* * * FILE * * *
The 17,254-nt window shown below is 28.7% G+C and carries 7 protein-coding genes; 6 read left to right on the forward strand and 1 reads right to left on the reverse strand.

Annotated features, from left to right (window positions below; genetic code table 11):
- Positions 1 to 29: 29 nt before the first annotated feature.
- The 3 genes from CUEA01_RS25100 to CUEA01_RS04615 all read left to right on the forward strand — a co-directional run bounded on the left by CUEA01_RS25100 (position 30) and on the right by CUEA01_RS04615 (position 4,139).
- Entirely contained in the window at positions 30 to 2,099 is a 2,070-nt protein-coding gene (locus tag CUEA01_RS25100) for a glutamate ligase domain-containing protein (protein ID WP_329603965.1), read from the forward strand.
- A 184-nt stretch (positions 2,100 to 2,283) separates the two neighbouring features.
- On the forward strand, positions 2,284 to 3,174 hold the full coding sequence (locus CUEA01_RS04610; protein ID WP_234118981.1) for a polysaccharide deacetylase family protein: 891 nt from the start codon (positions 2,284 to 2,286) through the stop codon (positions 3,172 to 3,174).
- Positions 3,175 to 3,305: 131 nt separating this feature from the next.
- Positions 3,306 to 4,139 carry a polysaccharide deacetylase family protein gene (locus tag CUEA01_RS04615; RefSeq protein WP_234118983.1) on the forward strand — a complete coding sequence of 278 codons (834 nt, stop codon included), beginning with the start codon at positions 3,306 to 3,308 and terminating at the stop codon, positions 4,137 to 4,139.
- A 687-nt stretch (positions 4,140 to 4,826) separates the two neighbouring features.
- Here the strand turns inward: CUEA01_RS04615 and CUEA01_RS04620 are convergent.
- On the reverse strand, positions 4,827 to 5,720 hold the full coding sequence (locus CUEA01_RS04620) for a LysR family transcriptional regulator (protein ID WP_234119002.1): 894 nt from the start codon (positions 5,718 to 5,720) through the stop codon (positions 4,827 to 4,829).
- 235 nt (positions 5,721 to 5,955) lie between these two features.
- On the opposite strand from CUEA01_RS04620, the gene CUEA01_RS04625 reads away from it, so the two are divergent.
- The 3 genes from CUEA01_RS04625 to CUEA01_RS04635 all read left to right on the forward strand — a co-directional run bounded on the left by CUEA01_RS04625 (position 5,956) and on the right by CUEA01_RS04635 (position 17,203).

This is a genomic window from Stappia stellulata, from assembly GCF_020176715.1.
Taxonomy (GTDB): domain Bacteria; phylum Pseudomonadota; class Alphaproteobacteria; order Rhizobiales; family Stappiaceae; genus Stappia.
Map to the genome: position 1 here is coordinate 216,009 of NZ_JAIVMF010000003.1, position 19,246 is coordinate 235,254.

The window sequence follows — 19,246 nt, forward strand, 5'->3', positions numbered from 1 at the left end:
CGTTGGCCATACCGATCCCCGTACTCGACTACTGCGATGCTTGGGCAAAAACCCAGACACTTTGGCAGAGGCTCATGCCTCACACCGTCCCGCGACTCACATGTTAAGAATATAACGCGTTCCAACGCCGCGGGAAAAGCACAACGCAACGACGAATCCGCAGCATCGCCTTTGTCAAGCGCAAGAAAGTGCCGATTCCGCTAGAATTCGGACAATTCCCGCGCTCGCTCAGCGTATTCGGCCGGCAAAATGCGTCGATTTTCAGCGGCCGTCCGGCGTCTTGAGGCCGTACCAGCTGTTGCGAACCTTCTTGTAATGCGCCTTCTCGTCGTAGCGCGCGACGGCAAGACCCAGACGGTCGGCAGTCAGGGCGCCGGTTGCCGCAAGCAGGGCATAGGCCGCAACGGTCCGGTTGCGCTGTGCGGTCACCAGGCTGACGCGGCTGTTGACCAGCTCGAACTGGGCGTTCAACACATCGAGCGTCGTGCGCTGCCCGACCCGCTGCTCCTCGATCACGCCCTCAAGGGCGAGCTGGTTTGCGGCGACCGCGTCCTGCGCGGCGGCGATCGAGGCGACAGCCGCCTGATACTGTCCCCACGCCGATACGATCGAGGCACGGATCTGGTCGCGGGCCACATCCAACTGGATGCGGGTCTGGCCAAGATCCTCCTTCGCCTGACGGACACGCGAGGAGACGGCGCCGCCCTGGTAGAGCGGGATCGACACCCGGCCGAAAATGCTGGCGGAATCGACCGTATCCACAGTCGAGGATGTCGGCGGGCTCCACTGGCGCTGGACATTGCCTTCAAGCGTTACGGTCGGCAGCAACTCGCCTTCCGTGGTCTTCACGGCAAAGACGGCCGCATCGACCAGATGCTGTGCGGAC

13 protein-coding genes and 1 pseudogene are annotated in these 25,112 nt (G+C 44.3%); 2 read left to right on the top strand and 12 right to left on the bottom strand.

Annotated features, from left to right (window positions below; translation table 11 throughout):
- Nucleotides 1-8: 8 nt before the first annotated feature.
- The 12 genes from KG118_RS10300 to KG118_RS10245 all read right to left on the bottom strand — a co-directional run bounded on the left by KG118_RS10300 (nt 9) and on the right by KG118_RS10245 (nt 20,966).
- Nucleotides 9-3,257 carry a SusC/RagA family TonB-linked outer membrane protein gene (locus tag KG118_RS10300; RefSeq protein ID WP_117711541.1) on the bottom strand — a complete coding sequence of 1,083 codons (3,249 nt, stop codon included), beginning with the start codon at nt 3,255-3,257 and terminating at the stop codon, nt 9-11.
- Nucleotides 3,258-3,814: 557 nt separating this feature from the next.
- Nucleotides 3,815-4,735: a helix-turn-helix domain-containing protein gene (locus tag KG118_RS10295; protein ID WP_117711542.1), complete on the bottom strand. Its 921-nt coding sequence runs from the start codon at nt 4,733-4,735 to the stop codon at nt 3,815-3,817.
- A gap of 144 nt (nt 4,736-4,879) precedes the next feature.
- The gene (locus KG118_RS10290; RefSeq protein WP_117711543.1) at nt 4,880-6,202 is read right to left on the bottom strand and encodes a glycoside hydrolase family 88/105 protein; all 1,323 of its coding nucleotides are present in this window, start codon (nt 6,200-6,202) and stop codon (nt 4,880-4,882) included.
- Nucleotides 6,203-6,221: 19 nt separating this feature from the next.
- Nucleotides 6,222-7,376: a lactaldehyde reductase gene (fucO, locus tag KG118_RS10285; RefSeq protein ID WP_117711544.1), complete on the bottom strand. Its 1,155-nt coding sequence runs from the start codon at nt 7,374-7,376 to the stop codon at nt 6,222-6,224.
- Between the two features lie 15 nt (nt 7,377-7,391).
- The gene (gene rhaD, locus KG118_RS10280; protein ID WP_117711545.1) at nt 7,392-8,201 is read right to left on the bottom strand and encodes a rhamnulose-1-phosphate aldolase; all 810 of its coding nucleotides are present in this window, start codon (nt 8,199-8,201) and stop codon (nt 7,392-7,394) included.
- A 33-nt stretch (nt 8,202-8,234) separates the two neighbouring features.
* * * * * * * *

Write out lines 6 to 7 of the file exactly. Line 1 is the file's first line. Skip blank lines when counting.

- A 184-nt stretch (positions 2,100 to 2,283) separates the two neighbouring features.
- On the forward strand, positions 2,284 to 3,174 hold the full coding sequence (locus CUEA01_RS04610; protein ID WP_234118981.1) for a polysaccharide deacetylase family protein: 891 nt from the start codon (positions 2,284 to 2,286) through the stop codon (positions 3,172 to 3,174).